(c) 2011 Ms. Huis Herself at musenmutter.blogspot.com
When I was in high school, I was in a LOT of extracurriculars. It was a very small school, serving a primarily rural area plus two town of under 500 each. Class sizes ranged from about 11 to the big class which had maybe 26? High school meant grades 7-12, and a lot of kids were in a lot of programs - it was common to be in sports and the arts and band and student government - or at least 2 or 3 of the four.
I mentioned the ruralness, right? You'd think extracurricular commitments after school would be a transportation problem, but they weren't. Not really. You see, the younger kids would catch rides from the older kids in their neighborhood. Whoever was in the same play or at the same practice or whatever would just bring you home. And then when YOU started driving, you were expected to do the same for your younger neighbors. That's just how it worked.
Wednesdays were a bit different, at least for us. Wednesdays were traditionally reserved for "church night." The Lutheran churches and the Catholic church and the Reformed churches (just Reformed AND Christian Reformed) and everybody had catechism or church school or confirmation classes or whatever it was called on Wednesday night. There might be practice right after school, but no games or special events were scheduled Wednesday evenings.
That meant many Wednesday evenings my year-and-a-half-younger brother and I would be in our hometown for practice until 4:30 or 5, and then need to be back by 7 for catechism and choir practice. Rather than get run home, eat, and run back in to town, Mom & Dad decided we'd stay in town at have supper with Grandma and Grandpa.
So on Wednesdays we'd have play rehearsal or sports practice or whatever, then walk down the hill and over a few blocks across town (it's a SMALL town) to my dad's parents' home. We'd have supper with them, watch the Wheel of Fortune (they ALWAYS watched Wheel of Fortune), then walk a few blocks back across town to church.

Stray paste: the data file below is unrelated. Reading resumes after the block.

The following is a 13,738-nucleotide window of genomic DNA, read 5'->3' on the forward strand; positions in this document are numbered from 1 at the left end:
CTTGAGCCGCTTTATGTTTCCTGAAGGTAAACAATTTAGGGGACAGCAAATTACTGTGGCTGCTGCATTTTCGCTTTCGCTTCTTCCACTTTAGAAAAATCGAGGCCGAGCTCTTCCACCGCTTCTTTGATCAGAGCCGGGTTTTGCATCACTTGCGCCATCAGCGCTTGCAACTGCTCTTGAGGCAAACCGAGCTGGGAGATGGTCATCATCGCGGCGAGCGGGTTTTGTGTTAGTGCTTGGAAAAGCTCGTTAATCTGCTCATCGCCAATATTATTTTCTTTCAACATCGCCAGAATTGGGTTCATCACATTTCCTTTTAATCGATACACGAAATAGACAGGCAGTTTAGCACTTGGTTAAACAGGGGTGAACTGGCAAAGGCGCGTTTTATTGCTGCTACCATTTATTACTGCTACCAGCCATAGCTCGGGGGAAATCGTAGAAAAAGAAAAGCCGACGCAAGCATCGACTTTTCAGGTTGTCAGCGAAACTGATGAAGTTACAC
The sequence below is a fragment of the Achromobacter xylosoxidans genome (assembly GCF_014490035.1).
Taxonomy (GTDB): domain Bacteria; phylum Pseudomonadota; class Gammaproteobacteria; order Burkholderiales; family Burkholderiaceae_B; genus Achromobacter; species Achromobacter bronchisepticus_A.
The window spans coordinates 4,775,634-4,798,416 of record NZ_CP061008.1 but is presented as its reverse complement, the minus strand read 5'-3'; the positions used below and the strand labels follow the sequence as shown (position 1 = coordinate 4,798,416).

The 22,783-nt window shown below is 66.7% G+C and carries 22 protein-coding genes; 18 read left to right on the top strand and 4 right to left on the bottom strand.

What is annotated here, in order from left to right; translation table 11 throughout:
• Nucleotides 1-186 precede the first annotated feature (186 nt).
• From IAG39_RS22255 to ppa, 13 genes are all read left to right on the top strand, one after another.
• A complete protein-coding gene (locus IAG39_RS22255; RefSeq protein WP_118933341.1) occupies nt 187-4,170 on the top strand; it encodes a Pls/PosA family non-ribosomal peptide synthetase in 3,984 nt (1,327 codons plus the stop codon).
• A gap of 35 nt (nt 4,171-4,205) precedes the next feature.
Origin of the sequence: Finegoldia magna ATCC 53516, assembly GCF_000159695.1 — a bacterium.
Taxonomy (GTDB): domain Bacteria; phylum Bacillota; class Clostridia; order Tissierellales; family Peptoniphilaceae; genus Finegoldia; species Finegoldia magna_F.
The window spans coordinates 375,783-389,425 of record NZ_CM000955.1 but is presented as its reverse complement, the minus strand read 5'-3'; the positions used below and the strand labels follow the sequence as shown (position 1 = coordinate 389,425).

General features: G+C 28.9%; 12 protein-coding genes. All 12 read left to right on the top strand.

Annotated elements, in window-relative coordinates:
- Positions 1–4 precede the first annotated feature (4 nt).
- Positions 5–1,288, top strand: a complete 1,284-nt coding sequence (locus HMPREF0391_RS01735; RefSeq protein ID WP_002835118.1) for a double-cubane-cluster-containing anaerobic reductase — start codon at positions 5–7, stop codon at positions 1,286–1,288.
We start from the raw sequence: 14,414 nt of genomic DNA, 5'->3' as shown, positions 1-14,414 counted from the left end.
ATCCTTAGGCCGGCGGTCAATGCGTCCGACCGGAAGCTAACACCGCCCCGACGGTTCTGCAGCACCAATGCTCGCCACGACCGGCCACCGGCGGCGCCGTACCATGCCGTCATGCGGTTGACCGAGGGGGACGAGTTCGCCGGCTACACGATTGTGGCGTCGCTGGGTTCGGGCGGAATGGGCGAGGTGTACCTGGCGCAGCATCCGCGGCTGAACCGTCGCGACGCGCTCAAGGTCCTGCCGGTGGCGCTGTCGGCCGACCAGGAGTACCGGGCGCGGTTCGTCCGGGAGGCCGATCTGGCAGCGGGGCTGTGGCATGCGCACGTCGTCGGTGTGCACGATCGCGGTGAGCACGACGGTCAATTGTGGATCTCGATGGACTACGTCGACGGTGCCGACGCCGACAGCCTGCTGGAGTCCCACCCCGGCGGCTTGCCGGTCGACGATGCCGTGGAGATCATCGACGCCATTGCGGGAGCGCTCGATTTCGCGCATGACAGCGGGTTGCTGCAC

Several things about those suppers stand out in my memory. Grandma saying the before meal prayer in her special gruff praying voice. (Why, I don't know, but she always did. Grandpa took a turn sometimes, but it's her voice that sticks in my memory.) Her meatball-shaped hamburgers, served on buttered buns without ketchup. But especially her desserts.
We didn't have desserts regularly with our suppers at home, but Grandma ALWAYS did. I say, "desserts," but really there were only a couple variations on a theme. Either it was jello or pudding, made in individual serving dishes, served with a dollop of Cool Whip on top. Not just any dishes, either, but these dainty white ripply-sided dishes, with a thin rim of gold around the top. Every Wednesday supper.
My grandma is now 94, soon to turn 95 on Christmas Day. Her health isn't what it once was, but until this summer she was living on her own, in an apartment in our hometown. She had a bit of a decline, which led to a brief stay in hospice, but she improved enough it wasn't the right choice for her anymore. So the decision was made for her to move into a nursing home/assisted living situation in a nearby town, in the same facility as some of her friends.
Before her children gathered to move her and her things into her new room, Grandma's extended family was asked if there was anything we wanted that she didn't need anymore. Some specific items were mentioned, especially furniture for some of the college-age/just-starting-out grandkids and greatgrandkids. I said I'd like her sewing machine if nobody else wanted it, but that wasn't the real treasure I ended up with.
You see, I asked for the pudding cups.